The Rediscovery of Wonder


The goal of my capstone project is simple – to help Duke students rediscover a sense of wonder that I feel is essential for true learning and creativity. Below, please find a summarized proposal for my installation, and click on the link for a more detailed description.

For this installation, I plan to provide Duke students with 5000 Keva Planks in a designated area on the first floor of Perkins Library, with which they can build and create. In the building area will be a few original structures that I build, along with many loose planks, to encourage interaction. The space will also have a few Polaroid cameras that will allow students to capture and display images of their work. My hope is that the growing ‘photo wall’ will encourage students to see and be inspired by what their peers have created. By using things from our childhoods such as building blocks and instant cameras, I hope to encourage Duke students to take a break from the demands of university and the work-force, and to once again do something that many of us may not have done since childhood – play. I believe that doing so will help students bring that sense of wonder, that is sometimes only seen in children, to situations and experiences in our adulthoods. I hope to use still photography to document this ‘rediscovery of wonder’.

I will then take the planks and photos (Polaroids and my photography) and create a final exhibit in the Smith Warehouse, to be on display at the end of April. The exhibit will again remind viewers of that wonder that we often lose as we grow older, and will also encourage some engagement with the blocks.

Complete Project Proposal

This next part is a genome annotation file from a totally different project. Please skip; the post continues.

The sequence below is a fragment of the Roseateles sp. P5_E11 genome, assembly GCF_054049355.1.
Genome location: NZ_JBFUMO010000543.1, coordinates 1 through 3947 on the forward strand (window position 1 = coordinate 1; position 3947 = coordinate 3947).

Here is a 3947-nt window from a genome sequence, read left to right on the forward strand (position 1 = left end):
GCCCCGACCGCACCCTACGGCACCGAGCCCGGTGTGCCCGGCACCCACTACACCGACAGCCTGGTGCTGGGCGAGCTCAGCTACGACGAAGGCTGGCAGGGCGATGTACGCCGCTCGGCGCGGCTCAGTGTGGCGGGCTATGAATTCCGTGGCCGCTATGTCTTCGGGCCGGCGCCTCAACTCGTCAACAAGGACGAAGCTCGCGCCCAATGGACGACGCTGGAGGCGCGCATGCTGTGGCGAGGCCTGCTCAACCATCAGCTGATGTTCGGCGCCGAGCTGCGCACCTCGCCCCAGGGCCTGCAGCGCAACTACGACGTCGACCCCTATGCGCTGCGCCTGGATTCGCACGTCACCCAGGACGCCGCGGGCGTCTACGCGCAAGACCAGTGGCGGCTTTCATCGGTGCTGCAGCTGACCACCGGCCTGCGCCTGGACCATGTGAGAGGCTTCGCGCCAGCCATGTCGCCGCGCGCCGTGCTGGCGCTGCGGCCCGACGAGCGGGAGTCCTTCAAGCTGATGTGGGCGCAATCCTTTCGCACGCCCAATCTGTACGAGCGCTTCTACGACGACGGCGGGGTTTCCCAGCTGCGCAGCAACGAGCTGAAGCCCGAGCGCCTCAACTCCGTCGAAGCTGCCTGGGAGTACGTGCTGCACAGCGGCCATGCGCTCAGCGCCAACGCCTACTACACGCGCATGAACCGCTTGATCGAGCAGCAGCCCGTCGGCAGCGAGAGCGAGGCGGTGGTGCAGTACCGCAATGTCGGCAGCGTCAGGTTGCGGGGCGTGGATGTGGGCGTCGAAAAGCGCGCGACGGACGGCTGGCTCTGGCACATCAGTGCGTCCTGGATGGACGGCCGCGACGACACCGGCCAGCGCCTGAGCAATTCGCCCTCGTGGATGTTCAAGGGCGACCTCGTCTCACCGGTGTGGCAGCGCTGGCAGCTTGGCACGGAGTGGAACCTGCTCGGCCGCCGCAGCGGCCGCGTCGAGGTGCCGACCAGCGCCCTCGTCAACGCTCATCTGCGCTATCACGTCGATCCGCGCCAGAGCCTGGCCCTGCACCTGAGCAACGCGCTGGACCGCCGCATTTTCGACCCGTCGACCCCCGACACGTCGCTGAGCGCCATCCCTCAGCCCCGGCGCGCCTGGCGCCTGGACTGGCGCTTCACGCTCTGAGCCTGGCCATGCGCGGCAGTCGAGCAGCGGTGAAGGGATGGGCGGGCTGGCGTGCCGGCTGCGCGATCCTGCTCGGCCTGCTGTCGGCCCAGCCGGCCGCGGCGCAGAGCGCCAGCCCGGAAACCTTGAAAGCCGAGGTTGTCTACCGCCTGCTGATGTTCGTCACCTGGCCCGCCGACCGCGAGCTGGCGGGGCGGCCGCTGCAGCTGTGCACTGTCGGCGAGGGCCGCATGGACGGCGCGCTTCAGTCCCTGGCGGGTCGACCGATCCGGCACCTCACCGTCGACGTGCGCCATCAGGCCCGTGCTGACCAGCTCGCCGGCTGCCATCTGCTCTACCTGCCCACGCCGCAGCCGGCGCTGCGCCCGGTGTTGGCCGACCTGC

Inspiration and Summary: After my time in Hyderabad this summer with Dr. Leela Prasad’s DukeEngage program, one of the things that struck me most was a certain energy and vibe I felt in the kids we worked with, and in the Duke students on my team. I noticed the absence of this vibe tremendously when I came back to campus, and wanted desperately to know what it was, and to find it again. To do so, I began by revisiting photos I had taken during my summer – pictures that I felt captured the energy I was looking for. I also enrolled myself in two classes that would allow me to explore the topic in more depth, with valuable mentorship. One of these was an Ethics of Civic Engagement class taught by Leela Prasad, and consisted of five other undergraduate students who also had significant civic engagement experiences. The second was an Independent Study with the Visual Arts department, with Professor Pedro Lasch as my mentor. Through these classes, I was able to thoroughly reflect on my time in India, and to supplement my reflections with readings from the fields of psychology, art history, mythology, education, and ethics, in addition to conversations with my mentors and peers. Doing so finally helped me realize that this ‘vibe’ I was searching for was in fact a sense of wonder. I began brainstorming ways to rediscover wonder on campus, and after some initial artworks and prototypes, I finally settled on the idea of building a treehouse-like structure on West Campus, intended to be a space that would recreate wonder for those who visited. The hope is that if students are reminded about their childhoods, a time when wonder is abundant in many of us, this rekindled sense may help my peers and I carry through adulthood with the essential openness and curiosity that wonder fosters.